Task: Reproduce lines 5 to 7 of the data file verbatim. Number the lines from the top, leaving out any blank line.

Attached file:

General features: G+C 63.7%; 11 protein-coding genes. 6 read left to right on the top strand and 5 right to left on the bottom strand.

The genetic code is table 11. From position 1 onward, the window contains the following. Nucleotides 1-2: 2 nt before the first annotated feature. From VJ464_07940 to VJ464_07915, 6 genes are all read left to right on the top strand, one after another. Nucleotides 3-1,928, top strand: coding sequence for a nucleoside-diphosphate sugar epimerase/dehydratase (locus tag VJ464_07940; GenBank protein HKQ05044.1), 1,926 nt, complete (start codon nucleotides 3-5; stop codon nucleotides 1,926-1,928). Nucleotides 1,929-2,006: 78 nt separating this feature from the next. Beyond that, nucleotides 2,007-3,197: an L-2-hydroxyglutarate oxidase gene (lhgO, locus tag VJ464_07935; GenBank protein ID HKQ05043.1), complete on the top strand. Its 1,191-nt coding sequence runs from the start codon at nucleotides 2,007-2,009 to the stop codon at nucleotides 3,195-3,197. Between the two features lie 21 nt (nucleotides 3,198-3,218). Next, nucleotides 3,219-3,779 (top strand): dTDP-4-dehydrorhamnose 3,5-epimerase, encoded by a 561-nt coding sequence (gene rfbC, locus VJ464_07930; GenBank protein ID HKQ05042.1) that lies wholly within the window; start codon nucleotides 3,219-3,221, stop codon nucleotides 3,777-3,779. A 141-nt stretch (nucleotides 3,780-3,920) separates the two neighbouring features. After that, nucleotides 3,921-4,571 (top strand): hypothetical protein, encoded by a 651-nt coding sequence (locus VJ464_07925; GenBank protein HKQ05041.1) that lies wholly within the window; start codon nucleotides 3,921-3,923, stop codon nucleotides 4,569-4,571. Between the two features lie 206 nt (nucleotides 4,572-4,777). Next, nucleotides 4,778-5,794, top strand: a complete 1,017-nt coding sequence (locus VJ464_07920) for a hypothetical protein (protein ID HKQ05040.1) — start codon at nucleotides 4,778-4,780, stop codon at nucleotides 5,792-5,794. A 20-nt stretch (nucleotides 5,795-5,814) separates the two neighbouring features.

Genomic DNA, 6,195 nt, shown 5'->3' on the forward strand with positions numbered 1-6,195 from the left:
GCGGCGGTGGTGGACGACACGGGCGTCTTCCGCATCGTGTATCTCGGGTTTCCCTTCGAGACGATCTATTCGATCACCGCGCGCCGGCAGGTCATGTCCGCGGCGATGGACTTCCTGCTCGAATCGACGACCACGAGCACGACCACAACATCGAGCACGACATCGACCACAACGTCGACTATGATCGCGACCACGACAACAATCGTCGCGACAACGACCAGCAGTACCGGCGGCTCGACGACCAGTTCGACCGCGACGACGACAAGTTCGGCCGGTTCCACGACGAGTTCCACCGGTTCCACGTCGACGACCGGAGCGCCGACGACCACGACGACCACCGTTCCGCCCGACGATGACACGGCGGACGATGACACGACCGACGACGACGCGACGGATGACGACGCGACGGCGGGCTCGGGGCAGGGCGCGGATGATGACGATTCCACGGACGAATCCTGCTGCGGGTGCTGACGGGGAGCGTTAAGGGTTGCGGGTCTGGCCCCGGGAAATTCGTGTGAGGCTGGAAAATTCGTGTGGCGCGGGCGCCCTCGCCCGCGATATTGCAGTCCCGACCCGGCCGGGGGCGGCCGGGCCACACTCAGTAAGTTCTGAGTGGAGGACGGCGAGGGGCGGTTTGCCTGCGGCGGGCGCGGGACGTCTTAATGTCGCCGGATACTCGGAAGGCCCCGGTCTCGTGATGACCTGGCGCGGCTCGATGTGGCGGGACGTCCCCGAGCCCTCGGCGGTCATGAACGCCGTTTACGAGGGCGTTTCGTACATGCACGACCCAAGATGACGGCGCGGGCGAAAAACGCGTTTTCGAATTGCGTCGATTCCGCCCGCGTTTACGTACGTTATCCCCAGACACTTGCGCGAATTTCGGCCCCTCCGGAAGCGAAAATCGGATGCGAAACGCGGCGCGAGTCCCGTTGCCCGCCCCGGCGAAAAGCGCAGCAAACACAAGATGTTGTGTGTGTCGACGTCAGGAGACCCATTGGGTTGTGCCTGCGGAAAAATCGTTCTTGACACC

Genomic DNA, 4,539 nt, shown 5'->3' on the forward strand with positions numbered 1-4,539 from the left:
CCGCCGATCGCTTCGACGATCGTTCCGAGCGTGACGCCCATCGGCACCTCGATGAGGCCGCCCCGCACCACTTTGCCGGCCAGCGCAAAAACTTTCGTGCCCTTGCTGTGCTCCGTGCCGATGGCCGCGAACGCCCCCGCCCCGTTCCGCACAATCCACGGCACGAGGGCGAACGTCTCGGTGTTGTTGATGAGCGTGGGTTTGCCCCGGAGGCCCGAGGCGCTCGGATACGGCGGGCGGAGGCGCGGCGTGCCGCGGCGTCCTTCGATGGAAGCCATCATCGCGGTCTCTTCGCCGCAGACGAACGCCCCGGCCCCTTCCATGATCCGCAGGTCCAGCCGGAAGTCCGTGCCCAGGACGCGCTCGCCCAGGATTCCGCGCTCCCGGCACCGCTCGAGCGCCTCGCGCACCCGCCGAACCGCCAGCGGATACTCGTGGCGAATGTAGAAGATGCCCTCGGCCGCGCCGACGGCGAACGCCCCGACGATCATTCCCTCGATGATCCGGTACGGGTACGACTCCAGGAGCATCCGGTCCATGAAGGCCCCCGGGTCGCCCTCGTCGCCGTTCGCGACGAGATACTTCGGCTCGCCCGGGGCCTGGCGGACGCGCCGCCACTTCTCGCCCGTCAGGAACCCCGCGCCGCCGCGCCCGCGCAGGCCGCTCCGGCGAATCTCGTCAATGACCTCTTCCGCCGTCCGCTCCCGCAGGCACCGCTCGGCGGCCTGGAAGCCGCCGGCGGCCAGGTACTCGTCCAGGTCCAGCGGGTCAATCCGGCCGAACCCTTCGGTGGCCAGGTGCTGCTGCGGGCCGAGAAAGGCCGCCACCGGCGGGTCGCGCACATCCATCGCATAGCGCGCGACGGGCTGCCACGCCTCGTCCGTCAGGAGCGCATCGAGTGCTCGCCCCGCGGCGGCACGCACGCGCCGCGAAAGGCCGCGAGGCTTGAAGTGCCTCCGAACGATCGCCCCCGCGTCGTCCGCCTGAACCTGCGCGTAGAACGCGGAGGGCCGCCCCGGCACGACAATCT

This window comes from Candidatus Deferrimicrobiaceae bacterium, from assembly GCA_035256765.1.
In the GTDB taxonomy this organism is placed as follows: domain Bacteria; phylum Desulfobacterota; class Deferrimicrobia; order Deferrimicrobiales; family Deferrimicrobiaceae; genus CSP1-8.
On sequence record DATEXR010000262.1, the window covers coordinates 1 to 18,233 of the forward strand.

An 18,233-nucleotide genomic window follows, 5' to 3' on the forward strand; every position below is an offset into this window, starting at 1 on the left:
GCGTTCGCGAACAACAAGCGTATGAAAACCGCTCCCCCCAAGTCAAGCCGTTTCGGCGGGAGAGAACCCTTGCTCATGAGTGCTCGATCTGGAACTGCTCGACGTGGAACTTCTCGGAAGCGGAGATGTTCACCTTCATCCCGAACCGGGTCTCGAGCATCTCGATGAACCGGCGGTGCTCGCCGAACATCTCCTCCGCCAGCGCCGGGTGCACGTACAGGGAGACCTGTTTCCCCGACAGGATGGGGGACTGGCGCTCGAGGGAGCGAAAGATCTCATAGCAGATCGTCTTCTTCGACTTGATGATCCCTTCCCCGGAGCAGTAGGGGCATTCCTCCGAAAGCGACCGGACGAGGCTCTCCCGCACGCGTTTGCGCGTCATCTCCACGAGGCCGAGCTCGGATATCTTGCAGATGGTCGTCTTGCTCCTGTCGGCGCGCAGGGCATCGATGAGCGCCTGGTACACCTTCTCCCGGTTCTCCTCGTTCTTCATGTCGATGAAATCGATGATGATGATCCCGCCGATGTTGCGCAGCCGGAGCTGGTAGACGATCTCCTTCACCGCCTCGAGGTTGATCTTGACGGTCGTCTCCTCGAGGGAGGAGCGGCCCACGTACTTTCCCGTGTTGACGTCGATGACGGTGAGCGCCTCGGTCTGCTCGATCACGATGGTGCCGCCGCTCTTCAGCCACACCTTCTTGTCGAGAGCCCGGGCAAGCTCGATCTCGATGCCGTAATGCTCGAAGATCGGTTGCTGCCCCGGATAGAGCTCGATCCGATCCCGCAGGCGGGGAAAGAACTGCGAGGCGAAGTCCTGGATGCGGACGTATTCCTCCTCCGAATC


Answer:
Genomic DNA, 4,539 nt, shown 5'->3' on the forward strand with positions numbered 1-4,539 from the left:
CCGCCGATCGCTTCGACGATCGTTCCGAGCGTGACGCCCATCGGCACCTCGATGAGGCCGCCCCGCACCACTTTGCCGGCCAGCGCAAAAACTTTCGTGCCCTTGCTGTGCTCCGTGCCGATGGCCGCGAACGCCCCCGCCCCGTTCCGCACAATCCACGGCACGAGGGCGAACGTCTCGGTGTTGTTGATGAGCGTGGGTTTGCCCCGGAGGCCCGAGGCGCTCGGATACGGCGGGCGGAGGCGCGGCGTGCCGCGGCGTCCTTCGATGGAAGCCATCATCGCGGTCTCTTCGCCGCAGACGAACGCCCCGGCCCCTTCCATGATCCGCAGGTCCAGCCGGAAGTCCGTGCCCAGGACGCGCTCGCCCAGGATTCCGCGCTCCCGGCACCGCTCGAGCGCCTCGCGCACCCGCCGAACCGCCAGCGGATACTCGTGGCGAATGTAGAAGATGCCCTCGGCCGCGCCGACGGCGAACGCCCCGACGATCATTCCCTCGATGATCCGGTACGGGTACGACTCCAGGAGCATCCGGTCCATGAAGGCCCCCGGGTCGCCCTCGTCGCCGTTCGCGACGAGATACTTCGGCTCGCCCGGGGCCTGGCGGACGCGCCGCCACTTCTCGCCCGTCAGGAACCCCGCGCCGCCGCGCCCGCGCAGGCCGCTCCGGCGAATCTCGTCAATGACCTCTTCCGCCGTCCGCTCCCGCAGGCACCGCTCGGCGGCCTGGAAGCCGCCGGCGGCCAGGTACTCGTCCAGGTCCAGCGGGTCAATCCGGCCGAACCCTTCGGTGGCCAGGTGCTGCTGCGGGCCGAGAAAGGCCGCCACCGGCGGGTCGCGCACATCCATCGCATAGCGCGCGACGGGCTGCCACGCCTCGTCCGTCAGGAGCGCATCGAGTGCTCGCCCCGCGGCGGCACGCACGCGCCGCGAAAGGCCGCGAGGCTTGAAGTGCCTCCGAACGATCGCCCCCGCGTCGTCCGCCTGAACCTGCGCGTAGAACGCGGAGGGCCGCCCCGGCACGACAATCT

This window comes from Candidatus Deferrimicrobiaceae bacterium, from assembly GCA_035256765.1.